Vapor Intrusion refers to what happens when chemical vapors migrate from the soil or groundwater into a home or other building. Many chemicals that move into buildings this way are classed as volatile organic compounds (or VOCs). The term volatile means unstable, which in turn means these chemicals are likely to exist in gas (aka vapor) form. Vapor intrusion has increasingly become more of an issue mainly due to the MassDEP (and EPA) addition of more commonly found constituents benzene, ethylbenzene and naphthalene typically found in petroleum products.
Because they’re gaseous, VOCs can move easily through spaces between soil particles and tend to migrate from high-pressure to low-pressure areas. Since a basement is probably at lower pressure than the soil underneath, these vapors are likely to enter the basement (or other first level) through cracks in the foundation, walls, or floors. Some heating and air conditioning systems will literally pull the gases into the structure. Once they’re inside, natural airflow and ventilation allow the vapors to spread throughout the building. Vapor intrusion can cause indoor air to become polluted and unhealthy.
What are the risks?
The degree of health risk vapor intrusion poses depends on the type of chemical and concentration of the chemical in the home. The most common sources of chemicals that can cause vapor intrusion problems are gas stations and dry cleaners. For example, a nearby gas station might have a leak or spill from an underground storage tank allowing gasoline to release to the soil and possibly groundwater. Short-term exposure to gasoline-related vapors can cause respiratory irritation, nausea, or headaches, and long-term exposure can contribute to long-term effects such as cancer. Vapor intrusion clearly can cause health risks to families. In addition, vapors might pose a liability issue if they intrude into a workplace.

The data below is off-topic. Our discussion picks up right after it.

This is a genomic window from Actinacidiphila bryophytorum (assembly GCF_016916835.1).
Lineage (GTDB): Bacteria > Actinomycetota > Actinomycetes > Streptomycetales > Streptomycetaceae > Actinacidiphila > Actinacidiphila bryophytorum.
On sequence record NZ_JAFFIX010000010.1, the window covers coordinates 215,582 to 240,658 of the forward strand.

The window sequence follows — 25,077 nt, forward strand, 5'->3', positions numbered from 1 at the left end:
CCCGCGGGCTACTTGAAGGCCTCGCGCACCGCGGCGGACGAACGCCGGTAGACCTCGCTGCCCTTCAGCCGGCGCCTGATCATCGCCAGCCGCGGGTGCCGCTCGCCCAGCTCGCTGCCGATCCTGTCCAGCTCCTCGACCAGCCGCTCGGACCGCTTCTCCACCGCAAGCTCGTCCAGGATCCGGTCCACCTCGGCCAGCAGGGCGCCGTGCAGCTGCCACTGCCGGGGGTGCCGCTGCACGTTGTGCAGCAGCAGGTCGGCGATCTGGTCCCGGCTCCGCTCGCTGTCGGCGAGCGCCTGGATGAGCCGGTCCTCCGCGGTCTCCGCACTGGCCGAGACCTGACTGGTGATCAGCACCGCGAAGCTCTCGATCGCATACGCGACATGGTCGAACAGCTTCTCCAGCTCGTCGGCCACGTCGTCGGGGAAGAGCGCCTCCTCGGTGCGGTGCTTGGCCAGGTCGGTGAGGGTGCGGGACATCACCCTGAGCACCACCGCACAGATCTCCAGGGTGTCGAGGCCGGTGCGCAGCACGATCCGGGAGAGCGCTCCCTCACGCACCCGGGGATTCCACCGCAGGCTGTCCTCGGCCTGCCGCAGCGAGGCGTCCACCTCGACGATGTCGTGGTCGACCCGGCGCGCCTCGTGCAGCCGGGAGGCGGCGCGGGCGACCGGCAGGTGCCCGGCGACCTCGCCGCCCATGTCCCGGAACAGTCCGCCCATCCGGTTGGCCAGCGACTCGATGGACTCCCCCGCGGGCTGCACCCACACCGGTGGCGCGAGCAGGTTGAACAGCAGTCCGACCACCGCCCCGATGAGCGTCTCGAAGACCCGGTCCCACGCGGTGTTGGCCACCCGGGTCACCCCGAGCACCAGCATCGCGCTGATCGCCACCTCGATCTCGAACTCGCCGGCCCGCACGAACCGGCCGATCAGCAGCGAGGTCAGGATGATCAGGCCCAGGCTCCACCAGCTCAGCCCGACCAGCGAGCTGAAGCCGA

How do I know whether I have vapor intrusion?
There are several ways to test whether toxic chemicals are entering a building: you can collect soil vapor samples in the ground nearby a structure or in the ground right under your foundation; or you may elect to collect indoor air samples. If you learn that a nearby gas station or industry has had a toxic spill or leak, you might call the owners or government officials to request that they test your home for vapor intrusion.
What should I do?
Landlords, property owners, developers, and investors should take vapor intrusion very seriously. They should include Vapor Encroachment Screenings, Vapor Intrusion Testing in their due diligence activities. If tests indicate that chemicals are intruding into your home or commercial structure, there are several actions you could take. You might seal any cracks in your walls or foundation. Or you could have a mitigation and/or remediation system installed.
CSE has certified environmental consultants who conduct Vapor Encroachment Studies according to the guidance of the ASTM E2600-10 ‘Standard Guide for Vapor Encroachment Screening on Property Involved in Real Estate Transactions‘. A Vapor Encroachments Study is a method for evaluating the potential for a vapor intrusion condition.
If the Vapor Encroachment Study determines that a Vapor Intrusion Condition is likely, a Vapor Intrusion Study may be performed. The preferred method for performing a Vapor Intrusion Study involves the collection of soil vapor samples directly adjacent to or beneath the existing structure or the area of a proposed structure. Soil vapor samples collected are compared to prevailing soil vapor screening levels established by the MassDEP, when available. If soil vapor concentrations exceed established screening levels, then a Human Health Risk Assessment may be necessary to determine site specific risks based on many factors including building characteristics. If the Human Health Risk Assessment finds an elevated risk to human health exists, indoor air sampling, mitigation, or remediation may be necessary.